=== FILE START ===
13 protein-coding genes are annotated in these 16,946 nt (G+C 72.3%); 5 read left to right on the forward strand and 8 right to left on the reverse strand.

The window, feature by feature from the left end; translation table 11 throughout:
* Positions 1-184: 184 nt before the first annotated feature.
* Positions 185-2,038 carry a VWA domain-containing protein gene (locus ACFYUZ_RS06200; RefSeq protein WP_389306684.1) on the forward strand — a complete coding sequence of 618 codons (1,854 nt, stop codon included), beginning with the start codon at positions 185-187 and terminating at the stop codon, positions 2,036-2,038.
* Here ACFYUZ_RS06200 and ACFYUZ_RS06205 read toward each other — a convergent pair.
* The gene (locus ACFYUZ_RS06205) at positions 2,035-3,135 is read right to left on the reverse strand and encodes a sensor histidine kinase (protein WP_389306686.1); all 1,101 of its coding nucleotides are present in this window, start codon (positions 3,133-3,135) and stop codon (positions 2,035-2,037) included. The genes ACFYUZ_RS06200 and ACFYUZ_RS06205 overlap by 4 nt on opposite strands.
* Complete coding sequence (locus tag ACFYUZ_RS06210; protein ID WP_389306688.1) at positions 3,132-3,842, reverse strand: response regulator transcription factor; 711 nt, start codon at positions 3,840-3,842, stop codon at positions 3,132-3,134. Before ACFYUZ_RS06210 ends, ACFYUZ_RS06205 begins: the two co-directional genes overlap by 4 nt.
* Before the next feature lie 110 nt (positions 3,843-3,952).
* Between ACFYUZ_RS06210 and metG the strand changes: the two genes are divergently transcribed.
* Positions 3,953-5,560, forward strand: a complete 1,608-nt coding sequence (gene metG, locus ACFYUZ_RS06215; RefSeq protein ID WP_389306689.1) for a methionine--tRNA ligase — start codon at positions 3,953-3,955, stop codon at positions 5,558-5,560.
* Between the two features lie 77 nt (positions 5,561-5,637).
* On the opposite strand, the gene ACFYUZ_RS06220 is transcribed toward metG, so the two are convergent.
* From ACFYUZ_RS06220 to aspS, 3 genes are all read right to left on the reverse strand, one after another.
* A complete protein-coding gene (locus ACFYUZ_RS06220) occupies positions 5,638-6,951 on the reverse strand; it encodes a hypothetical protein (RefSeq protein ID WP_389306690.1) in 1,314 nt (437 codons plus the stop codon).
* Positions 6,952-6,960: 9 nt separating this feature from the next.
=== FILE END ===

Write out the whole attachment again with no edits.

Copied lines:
13 protein-coding genes are annotated in these 16,946 nt (G+C 72.3%); 5 read left to right on the forward strand and 8 right to left on the reverse strand.

The window, feature by feature from the left end; translation table 11 throughout:
* Positions 1-184: 184 nt before the first annotated feature.
* Positions 185-2,038 carry a VWA domain-containing protein gene (locus ACFYUZ_RS06200; RefSeq protein WP_389306684.1) on the forward strand — a complete coding sequence of 618 codons (1,854 nt, stop codon included), beginning with the start codon at positions 185-187 and terminating at the stop codon, positions 2,036-2,038.
* Here ACFYUZ_RS06200 and ACFYUZ_RS06205 read toward each other — a convergent pair.
* The gene (locus ACFYUZ_RS06205) at positions 2,035-3,135 is read right to left on the reverse strand and encodes a sensor histidine kinase (protein WP_389306686.1); all 1,101 of its coding nucleotides are present in this window, start codon (positions 3,133-3,135) and stop codon (positions 2,035-2,037) included. The genes ACFYUZ_RS06200 and ACFYUZ_RS06205 overlap by 4 nt on opposite strands.
* Complete coding sequence (locus tag ACFYUZ_RS06210; protein ID WP_389306688.1) at positions 3,132-3,842, reverse strand: response regulator transcription factor; 711 nt, start codon at positions 3,840-3,842, stop codon at positions 3,132-3,134. Before ACFYUZ_RS06210 ends, ACFYUZ_RS06205 begins: the two co-directional genes overlap by 4 nt.
* Before the next feature lie 110 nt (positions 3,843-3,952).
* Between ACFYUZ_RS06210 and metG the strand changes: the two genes are divergently transcribed.
* Positions 3,953-5,560, forward strand: a complete 1,608-nt coding sequence (gene metG, locus ACFYUZ_RS06215; RefSeq protein ID WP_389306689.1) for a methionine--tRNA ligase — start codon at positions 3,953-3,955, stop codon at positions 5,558-5,560.
* Between the two features lie 77 nt (positions 5,561-5,637).
* On the opposite strand, the gene ACFYUZ_RS06220 is transcribed toward metG, so the two are convergent.
* From ACFYUZ_RS06220 to aspS, 3 genes are all read right to left on the reverse strand, one after another.
* A complete protein-coding gene (locus ACFYUZ_RS06220) occupies positions 5,638-6,951 on the reverse strand; it encodes a hypothetical protein (RefSeq protein ID WP_389306690.1) in 1,314 nt (437 codons plus the stop codon).
* Positions 6,952-6,960: 9 nt separating this feature from the next.